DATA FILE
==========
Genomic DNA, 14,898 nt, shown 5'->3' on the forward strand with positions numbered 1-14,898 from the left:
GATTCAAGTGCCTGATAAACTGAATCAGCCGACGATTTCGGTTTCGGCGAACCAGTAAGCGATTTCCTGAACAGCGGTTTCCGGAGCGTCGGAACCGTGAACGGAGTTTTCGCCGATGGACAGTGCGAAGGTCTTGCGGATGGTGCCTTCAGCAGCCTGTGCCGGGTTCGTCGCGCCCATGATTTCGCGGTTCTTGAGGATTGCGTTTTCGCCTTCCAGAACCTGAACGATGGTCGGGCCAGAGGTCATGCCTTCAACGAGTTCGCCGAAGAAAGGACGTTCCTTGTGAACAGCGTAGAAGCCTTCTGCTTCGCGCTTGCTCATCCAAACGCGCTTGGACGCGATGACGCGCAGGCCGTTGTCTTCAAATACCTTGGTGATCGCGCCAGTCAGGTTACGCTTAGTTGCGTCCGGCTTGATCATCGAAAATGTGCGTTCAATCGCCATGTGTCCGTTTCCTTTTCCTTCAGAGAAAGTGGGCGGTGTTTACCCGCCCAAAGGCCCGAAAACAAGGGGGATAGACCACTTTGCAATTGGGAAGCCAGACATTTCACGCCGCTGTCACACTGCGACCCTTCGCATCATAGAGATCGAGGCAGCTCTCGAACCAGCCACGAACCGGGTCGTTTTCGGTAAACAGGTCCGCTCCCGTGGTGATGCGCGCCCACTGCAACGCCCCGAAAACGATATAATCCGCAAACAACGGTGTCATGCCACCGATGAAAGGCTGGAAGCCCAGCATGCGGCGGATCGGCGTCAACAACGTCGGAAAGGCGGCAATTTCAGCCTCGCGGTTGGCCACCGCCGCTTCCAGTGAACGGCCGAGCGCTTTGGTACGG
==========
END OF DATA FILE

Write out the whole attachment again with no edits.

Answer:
Genomic DNA, 14,898 nt, shown 5'->3' on the forward strand with positions numbered 1-14,898 from the left:
GATTCAAGTGCCTGATAAACTGAATCAGCCGACGATTTCGGTTTCGGCGAACCAGTAAGCGATTTCCTGAACAGCGGTTTCCGGAGCGTCGGAACCGTGAACGGAGTTTTCGCCGATGGACAGTGCGAAGGTCTTGCGGATGGTGCCTTCAGCAGCCTGTGCCGGGTTCGTCGCGCCCATGATTTCGCGGTTCTTGAGGATTGCGTTTTCGCCTTCCAGAACCTGAACGATGGTCGGGCCAGAGGTCATGCCTTCAACGAGTTCGCCGAAGAAAGGACGTTCCTTGTGAACAGCGTAGAAGCCTTCTGCTTCGCGCTTGCTCATCCAAACGCGCTTGGACGCGATGACGCGCAGGCCGTTGTCTTCAAATACCTTGGTGATCGCGCCAGTCAGGTTACGCTTAGTTGCGTCCGGCTTGATCATCGAAAATGTGCGTTCAATCGCCATGTGTCCGTTTCCTTTTCCTTCAGAGAAAGTGGGCGGTGTTTACCCGCCCAAAGGCCCGAAAACAAGGGGGATAGACCACTTTGCAATTGGGAAGCCAGACATTTCACGCCGCTGTCACACTGCGACCCTTCGCATCATAGAGATCGAGGCAGCTCTCGAACCAGCCACGAACCGGGTCGTTTTCGGTAAACAGGTCCGCTCCCGTGGTGATGCGCGCCCACTGCAACGCCCCGAAAACGATATAATCCGCAAACAACGGTGTCATGCCACCGATGAAAGGCTGGAAGCCCAGCATGCGGCGGATCGGCGTCAACAACGTCGGAAAGGCGGCAATTTCAGCCTCGCGGTTGGCCACCGCCGCTTCCAGTGAACGGCCGAGCGCTTTGGTACGG